Arrived in Paris (1778), baron Grimm to which he was recommended, didn't take interest in the young composer. Mozart doesn't receive any commission for operas, as he wished and is forced to give lessons. This trip was a financial and moral failure but although his Parisienne stay wasn't very fruitful in meeting his wishes, regarding the stylistic influences, it was useful. In this period he gets well acquainted with the works of French opera composers.
Freed from constrains that came with the jobs he had, now settles in Vienna (1781) as a free musician where his period of artistic maturity begins. At that time, the Italian buffa and seria opera had primacy. In his latter years, his genius materialized in masterpieces of the dramatic genre like: ”The Abduction from Seraglio” -1782, ”The Marriage of Figaro” -1786, ”Don Giovanni” -1787, ”The Magic Flute” -1791, in which he integrated Italian and French opera influences.
In the course of 1782 and 1783, Mozart became intimately acquainted with the work of Johann Sebastian Bach and George Frideric Handel as a result of the influence of Gottfried van Swieten, who owned many manuscripts of the Baroque masters. Mozart's study of these scores inspired compositions in Baroque style, and later influenced his personal musical language, for example in fugal passages in Die Zauberflöte ("The Magic Flute") and the finale of Symphony No. 41.
His encounter with Joseph Haydn in Vienna (1784) was most fruitful, he learned how to explore the expressive ways of the symphonic form and of the string quartet as well. Shortly after their meet, Mozart and Haydn became friends, so close that Mozart dedicated his six quartets to Haydn (K. 387, K. 421, K. 428, K. 458, K. 464 and K. 465) that date from the period of 1782 to 1785. In this same period Mozart mounted concerts with himself as soloist, presenting three or four new piano concertos in each season. Since space in the theaters was scarce, he booked unconventional venues: a large room in the Trattnerhof (an apartment building), and the ballroom of the Mehlgrube (a restaurant). The concerts were very popular, and the concertos he premiered at them are still firm fixtures in the repertoire.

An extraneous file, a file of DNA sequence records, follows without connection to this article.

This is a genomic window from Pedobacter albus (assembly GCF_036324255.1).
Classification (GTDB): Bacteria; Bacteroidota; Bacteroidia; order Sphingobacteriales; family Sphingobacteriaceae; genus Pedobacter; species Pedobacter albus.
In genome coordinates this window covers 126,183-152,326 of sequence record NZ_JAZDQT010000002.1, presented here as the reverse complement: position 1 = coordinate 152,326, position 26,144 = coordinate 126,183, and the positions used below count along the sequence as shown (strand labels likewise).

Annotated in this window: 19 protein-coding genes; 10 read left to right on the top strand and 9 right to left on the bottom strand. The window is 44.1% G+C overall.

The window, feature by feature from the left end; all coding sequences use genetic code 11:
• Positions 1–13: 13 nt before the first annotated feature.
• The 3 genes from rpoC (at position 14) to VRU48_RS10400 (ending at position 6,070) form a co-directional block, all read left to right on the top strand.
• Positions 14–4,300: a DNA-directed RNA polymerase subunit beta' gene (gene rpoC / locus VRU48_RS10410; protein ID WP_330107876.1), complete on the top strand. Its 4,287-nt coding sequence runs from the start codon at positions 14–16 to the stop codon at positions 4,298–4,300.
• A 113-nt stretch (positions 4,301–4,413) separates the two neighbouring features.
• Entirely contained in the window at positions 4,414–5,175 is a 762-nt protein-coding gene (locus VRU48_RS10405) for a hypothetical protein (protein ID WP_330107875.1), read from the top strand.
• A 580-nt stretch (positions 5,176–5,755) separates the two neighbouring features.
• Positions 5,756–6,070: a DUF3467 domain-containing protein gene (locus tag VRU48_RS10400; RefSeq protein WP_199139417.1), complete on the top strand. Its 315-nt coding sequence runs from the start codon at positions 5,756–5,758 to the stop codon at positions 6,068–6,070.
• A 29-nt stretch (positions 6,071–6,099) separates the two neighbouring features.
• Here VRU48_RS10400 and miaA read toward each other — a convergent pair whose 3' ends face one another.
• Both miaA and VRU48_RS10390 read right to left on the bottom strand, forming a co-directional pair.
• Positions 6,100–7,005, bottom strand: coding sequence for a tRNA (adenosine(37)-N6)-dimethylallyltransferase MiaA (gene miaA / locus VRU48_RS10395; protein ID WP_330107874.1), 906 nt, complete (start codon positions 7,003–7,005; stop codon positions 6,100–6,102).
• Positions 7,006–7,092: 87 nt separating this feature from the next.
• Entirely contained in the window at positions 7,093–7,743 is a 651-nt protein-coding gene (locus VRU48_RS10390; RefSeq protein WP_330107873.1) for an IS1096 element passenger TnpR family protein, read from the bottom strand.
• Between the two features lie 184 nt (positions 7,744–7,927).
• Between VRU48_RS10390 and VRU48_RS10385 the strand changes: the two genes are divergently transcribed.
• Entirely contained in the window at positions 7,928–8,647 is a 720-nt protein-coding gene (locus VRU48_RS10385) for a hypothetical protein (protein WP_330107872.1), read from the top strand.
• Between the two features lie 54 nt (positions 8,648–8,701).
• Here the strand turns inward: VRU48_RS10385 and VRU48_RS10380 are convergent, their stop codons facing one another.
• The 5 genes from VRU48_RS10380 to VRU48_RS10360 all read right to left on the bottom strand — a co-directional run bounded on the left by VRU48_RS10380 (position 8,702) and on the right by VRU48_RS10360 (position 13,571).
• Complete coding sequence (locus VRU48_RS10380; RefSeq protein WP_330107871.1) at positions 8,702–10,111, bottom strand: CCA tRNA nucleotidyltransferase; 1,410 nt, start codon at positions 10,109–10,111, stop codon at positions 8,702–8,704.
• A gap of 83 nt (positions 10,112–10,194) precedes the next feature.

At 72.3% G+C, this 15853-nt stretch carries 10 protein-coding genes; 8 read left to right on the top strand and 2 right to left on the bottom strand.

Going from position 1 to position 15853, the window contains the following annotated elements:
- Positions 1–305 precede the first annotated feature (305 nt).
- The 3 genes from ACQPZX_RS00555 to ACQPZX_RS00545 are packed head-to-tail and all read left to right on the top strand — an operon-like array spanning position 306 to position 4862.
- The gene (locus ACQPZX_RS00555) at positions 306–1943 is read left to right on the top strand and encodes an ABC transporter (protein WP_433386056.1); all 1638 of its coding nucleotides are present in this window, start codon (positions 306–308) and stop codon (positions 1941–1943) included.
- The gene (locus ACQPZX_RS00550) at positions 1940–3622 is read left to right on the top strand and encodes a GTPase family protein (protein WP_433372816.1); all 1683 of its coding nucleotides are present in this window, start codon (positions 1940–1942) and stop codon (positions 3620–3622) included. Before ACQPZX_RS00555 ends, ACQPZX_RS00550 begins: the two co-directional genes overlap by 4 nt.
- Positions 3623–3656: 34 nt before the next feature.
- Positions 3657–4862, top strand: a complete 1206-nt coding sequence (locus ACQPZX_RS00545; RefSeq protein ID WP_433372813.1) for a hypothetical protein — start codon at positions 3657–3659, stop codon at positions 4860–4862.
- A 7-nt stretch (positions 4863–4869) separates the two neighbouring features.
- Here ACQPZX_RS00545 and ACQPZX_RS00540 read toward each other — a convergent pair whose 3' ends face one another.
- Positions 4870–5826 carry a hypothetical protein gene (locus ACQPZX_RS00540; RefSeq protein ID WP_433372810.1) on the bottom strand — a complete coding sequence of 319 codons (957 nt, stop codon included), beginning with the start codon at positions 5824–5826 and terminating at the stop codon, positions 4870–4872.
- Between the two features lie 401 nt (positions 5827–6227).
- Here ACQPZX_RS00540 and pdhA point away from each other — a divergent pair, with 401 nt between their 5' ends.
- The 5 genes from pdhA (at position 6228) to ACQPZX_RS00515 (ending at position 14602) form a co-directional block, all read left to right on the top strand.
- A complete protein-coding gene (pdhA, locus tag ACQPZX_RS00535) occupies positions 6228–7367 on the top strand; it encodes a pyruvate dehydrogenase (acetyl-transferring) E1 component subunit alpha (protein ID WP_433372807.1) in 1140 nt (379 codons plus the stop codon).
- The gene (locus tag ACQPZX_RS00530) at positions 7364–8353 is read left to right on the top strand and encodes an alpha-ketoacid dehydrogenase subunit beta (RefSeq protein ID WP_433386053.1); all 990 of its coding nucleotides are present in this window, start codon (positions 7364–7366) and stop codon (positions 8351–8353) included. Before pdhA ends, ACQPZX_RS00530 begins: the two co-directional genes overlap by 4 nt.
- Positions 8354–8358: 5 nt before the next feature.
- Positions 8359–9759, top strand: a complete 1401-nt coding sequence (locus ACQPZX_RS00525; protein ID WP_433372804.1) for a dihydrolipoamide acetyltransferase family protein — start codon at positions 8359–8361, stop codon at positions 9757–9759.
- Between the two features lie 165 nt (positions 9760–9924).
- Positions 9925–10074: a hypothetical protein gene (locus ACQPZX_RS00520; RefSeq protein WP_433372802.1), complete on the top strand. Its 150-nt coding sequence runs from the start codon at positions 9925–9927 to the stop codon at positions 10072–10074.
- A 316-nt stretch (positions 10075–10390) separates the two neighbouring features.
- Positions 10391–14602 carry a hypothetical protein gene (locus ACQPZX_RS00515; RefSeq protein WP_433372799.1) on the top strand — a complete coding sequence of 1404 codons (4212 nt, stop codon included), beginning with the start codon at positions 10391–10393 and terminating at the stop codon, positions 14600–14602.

In the last year of his life he writes two of his most representative works: The Magic Flute opera and his Requiem, first played in November 15, 1791. His last composition, the Requiem, was finished by his student, Franz Xaver Süssmayer, in which Mozart's own drama is expressed.
Gifted with intuition and an unprecedented creative inspiration, with his personality being affirmed even from an early age, Mozart shares with his contemporary colleagues and future generations a simple ideal, found easily in his every musical masterpiece: music has to please through beauty. This feature illustrates, in fact, the fundamental trait of Mozart's entire legacy, which manages too keep its radiance and value over the years .
In his short life, Mozart composed an enormous number of musical works, most of them unequaled in beauty or depth. He's the author of 41 symphonies, 27 concerts for piano and orchestra, 7 concerts for violin and orchestra, concerts for clarinet, harp, flute, horn and orchestra, and more. As far as his noteworthy chamber music goes, he composed 6 string quartets, piano sonatas, violin and piano sonatas, trios for violin, cello and piano, etc. Also passionate by opera he composed 17, of which his most popular are: The Abduction from Seraglio, The Marriage of Figaro, Don Giovanni, Cosi fan tutte, The Magic Flute. He also composed 19 masses, cantatas, motets for soprano and orchestra, ”The Obligation of the First and Foremost Commandment” oratorio and, last but not least, his Requiem in D minor.
Here you can find a complete list of Wolfgang Amadeus Mozart's works.